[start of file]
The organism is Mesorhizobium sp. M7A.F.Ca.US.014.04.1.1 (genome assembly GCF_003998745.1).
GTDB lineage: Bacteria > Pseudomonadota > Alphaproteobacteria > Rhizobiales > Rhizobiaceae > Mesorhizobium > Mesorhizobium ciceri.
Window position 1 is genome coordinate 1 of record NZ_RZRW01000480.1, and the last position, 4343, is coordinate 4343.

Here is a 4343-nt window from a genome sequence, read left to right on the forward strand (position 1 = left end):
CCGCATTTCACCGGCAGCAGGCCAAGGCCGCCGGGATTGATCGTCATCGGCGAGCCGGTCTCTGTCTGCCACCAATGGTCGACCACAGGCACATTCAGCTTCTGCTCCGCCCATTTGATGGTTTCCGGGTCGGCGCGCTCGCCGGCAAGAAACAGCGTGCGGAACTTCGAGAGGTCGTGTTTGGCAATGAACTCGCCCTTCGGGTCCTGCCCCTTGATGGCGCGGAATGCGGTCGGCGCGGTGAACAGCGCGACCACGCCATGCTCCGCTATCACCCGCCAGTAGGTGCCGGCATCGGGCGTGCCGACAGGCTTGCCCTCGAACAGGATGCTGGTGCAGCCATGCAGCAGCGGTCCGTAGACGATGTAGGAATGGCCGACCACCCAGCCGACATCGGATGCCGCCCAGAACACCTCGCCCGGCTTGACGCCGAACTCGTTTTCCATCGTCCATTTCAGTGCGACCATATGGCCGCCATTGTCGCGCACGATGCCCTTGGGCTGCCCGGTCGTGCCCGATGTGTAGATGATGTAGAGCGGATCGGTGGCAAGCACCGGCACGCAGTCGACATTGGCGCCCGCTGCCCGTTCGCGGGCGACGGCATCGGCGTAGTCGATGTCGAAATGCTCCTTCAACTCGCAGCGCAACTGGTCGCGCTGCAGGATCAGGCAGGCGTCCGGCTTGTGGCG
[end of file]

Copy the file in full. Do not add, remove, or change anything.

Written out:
The organism is Mesorhizobium sp. M7A.F.Ca.US.014.04.1.1 (genome assembly GCF_003998745.1).
GTDB lineage: Bacteria > Pseudomonadota > Alphaproteobacteria > Rhizobiales > Rhizobiaceae > Mesorhizobium > Mesorhizobium ciceri.
Window position 1 is genome coordinate 1 of record NZ_RZRW01000480.1, and the last position, 4343, is coordinate 4343.

Here is a 4343-nt window from a genome sequence, read left to right on the forward strand (position 1 = left end):
CCGCATTTCACCGGCAGCAGGCCAAGGCCGCCGGGATTGATCGTCATCGGCGAGCCGGTCTCTGTCTGCCACCAATGGTCGACCACAGGCACATTCAGCTTCTGCTCCGCCCATTTGATGGTTTCCGGGTCGGCGCGCTCGCCGGCAAGAAACAGCGTGCGGAACTTCGAGAGGTCGTGTTTGGCAATGAACTCGCCCTTCGGGTCCTGCCCCTTGATGGCGCGGAATGCGGTCGGCGCGGTGAACAGCGCGACCACGCCATGCTCCGCTATCACCCGCCAGTAGGTGCCGGCATCGGGCGTGCCGACAGGCTTGCCCTCGAACAGGATGCTGGTGCAGCCATGCAGCAGCGGTCCGTAGACGATGTAGGAATGGCCGACCACCCAGCCGACATCGGATGCCGCCCAGAACACCTCGCCCGGCTTGACGCCGAACTCGTTTTCCATCGTCCATTTCAGTGCGACCATATGGCCGCCATTGTCGCGCACGATGCCCTTGGGCTGCCCGGTCGTGCCCGATGTGTAGATGATGTAGAGCGGATCGGTGGCAAGCACCGGCACGCAGTCGACATTGGCGCCCGCTGCCCGTTCGCGGGCGACGGCATCGGCGTAGTCGATGTCGAAATGCTCCTTCAACTCGCAGCGCAACTGGTCGCGCTGCAGGATCAGGCAGGCGTCCGGCTTGTGGCG